SAN ANTONIO - It's a creepy feeling when it appears your cellphone has been listening in on your conversations.
While it may seem that way, Consumer Reports said that's probably not what's happening.
"This is something that researchers have looked at a lot. And, despite all those weird feelings, they've yet to find any evidence that phones and the apps on them are actually recording or listening to your conversation," said Consumer Reports tech editor Bree Fowler.
Fowler said your phone has much more efficient ways for companies to figure out what you're interested in without recording your conversations.
"Researchers found that apps on phones will do things like take screenshots or use your GPS to track where you're going or even collect video of what you're doing on your phone," Fowler said. "All of this can be used to created targeted ads."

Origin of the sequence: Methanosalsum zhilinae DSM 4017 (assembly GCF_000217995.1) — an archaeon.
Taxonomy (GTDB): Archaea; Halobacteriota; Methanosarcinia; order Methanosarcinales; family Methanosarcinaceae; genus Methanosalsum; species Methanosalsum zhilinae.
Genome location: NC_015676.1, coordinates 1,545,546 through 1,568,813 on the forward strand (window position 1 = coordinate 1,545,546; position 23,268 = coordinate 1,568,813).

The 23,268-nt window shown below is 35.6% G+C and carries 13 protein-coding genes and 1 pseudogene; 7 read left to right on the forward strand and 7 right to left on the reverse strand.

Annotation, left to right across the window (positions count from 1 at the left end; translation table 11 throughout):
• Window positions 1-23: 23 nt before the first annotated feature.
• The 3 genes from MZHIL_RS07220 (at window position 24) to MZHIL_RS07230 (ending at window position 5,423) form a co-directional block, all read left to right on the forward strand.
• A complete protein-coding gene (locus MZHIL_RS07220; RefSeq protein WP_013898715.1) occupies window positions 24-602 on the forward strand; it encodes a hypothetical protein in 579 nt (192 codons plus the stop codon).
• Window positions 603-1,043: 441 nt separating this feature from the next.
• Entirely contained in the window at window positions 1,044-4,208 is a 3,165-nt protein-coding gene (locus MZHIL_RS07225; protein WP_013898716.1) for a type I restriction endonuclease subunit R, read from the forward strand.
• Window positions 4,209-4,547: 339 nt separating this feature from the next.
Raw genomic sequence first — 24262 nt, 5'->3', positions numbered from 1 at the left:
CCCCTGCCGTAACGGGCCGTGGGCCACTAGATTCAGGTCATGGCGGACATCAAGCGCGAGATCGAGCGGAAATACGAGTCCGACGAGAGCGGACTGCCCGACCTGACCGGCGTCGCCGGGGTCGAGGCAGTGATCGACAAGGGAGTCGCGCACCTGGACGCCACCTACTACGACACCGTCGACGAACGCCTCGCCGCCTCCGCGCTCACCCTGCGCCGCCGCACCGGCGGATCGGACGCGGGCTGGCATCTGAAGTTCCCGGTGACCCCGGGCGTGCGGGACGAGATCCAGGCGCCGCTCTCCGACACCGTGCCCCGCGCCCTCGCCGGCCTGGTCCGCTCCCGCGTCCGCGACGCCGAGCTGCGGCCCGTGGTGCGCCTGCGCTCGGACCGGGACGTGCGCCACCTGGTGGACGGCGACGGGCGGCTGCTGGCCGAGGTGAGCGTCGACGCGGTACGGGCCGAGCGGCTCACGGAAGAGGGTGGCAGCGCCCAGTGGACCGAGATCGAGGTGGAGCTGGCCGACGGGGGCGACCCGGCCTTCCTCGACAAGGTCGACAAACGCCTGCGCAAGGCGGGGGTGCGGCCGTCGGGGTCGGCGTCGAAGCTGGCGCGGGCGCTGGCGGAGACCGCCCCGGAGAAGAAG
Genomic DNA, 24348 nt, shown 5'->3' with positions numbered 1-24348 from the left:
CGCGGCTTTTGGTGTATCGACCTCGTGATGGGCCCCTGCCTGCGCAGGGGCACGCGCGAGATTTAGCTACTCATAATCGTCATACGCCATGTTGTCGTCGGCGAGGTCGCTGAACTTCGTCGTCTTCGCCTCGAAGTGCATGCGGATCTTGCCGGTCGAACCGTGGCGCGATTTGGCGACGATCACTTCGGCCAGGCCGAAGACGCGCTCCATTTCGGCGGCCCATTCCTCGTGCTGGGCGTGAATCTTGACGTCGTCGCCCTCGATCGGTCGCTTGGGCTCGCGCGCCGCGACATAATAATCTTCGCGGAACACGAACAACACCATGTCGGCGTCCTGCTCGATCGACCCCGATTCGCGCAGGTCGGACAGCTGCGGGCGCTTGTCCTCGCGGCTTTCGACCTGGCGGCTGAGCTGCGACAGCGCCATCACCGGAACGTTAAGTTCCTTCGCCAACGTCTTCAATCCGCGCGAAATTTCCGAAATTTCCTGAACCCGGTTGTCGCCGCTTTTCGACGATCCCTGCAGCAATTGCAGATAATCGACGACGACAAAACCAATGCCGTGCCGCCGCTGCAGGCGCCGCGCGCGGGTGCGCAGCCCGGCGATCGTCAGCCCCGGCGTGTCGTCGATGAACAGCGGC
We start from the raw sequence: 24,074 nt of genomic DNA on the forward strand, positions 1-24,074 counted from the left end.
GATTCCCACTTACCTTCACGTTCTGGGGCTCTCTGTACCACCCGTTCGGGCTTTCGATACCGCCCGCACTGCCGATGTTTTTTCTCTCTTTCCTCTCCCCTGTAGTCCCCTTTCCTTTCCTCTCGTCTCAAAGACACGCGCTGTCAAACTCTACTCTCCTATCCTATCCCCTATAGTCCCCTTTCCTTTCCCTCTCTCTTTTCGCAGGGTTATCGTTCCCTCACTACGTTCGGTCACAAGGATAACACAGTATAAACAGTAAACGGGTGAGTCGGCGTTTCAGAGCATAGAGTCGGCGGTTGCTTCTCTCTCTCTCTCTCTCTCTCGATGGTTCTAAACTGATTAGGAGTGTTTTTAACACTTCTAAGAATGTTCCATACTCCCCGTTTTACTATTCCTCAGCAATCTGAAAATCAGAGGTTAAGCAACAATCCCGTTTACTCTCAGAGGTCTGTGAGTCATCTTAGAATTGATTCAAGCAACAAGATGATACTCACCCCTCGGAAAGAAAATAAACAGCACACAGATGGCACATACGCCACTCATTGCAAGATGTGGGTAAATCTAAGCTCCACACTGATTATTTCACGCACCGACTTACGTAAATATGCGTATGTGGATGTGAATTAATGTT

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So, how do you explain having a conversation about something like shoes and then seeing an ad for them pop up on your phone screen? Fowler said it's likely you did a Google search for shoes or mapped directions to a shoe store.
The amount of data companies have is staggering.
Consumer Reports said one way to limit their access is to avoid using the universal sign-on features for Google and Facebook.
Another is to monitor the permissions you give each app. If an app doesn't really need to know your location, don't allow it and take away its access to that data.
Apple is focusing on digital privacy with its latest operating system. Several new features, including its own sign-on service, are designed to give people more power over how much of their information they share.
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